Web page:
Vexatious litigants

August 13th, 2010 by

From Alan Harding’s A Social History of English Law, 1966:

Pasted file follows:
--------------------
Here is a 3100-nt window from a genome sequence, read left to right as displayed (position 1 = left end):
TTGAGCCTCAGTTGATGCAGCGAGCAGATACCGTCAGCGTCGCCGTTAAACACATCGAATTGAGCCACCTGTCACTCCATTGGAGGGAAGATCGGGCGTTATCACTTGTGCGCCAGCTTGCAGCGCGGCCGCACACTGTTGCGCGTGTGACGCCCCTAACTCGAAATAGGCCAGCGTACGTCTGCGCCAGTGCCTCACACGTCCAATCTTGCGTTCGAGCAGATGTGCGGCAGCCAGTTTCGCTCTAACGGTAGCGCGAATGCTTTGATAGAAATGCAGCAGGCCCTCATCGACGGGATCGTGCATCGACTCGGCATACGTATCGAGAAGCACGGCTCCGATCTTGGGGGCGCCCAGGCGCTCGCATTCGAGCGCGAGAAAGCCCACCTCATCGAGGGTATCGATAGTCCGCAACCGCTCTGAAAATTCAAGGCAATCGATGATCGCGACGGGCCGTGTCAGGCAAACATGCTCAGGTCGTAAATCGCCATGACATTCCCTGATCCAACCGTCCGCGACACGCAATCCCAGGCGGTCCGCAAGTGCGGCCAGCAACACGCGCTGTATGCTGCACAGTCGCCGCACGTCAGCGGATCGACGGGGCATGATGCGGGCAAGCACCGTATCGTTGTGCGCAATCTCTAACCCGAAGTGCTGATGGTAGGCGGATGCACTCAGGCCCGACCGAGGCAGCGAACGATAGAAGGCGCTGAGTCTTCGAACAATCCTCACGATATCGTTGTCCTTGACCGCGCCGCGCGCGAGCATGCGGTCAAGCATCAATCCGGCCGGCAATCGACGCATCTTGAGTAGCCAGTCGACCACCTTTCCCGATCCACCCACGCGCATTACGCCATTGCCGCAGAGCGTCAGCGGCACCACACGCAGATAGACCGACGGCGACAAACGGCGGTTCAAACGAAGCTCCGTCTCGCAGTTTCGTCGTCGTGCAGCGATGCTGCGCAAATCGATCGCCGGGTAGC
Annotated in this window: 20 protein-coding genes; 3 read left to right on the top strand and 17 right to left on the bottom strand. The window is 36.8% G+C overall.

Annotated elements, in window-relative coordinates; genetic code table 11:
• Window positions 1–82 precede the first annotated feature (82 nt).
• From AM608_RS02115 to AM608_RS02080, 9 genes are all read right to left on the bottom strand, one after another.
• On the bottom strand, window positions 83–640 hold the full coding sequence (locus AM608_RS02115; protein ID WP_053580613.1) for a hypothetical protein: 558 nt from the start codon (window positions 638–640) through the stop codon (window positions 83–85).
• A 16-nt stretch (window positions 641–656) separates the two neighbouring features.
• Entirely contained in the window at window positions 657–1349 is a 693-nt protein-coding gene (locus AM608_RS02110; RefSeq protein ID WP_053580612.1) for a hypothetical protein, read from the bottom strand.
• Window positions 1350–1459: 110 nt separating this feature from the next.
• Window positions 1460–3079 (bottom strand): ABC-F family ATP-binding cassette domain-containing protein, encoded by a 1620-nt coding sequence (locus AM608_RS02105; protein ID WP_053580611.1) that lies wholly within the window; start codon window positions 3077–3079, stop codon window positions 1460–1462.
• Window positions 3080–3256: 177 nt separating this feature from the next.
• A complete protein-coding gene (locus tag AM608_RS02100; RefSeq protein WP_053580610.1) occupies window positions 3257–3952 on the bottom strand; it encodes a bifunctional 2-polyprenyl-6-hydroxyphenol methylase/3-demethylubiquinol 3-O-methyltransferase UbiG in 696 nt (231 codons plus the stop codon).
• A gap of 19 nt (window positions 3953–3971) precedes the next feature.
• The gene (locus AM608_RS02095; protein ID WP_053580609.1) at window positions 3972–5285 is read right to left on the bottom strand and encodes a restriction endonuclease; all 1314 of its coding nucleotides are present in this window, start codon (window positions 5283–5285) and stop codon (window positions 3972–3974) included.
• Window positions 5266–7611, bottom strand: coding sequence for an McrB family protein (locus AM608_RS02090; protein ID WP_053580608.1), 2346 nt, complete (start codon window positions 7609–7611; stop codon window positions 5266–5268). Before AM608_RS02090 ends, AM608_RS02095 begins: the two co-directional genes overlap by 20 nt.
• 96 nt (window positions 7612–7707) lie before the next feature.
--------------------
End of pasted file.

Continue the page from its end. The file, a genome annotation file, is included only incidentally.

The chancellors of those days were busy administrators who would stand no academic nonsense: Lord Chancellor Ellesmere in the reign of James I ordered that the Warden of the Fleet should lay hold on an equity pleader who had drawn a replication of 120 pages where 16 would have done, “and shall bring him unto Westminister Hall … and there and then shall cut a hole in the middle of the same engrossed replication … and put the said Richard’s head through the same hole … and shall show him at the bar of every of the three courts within the Hall.”

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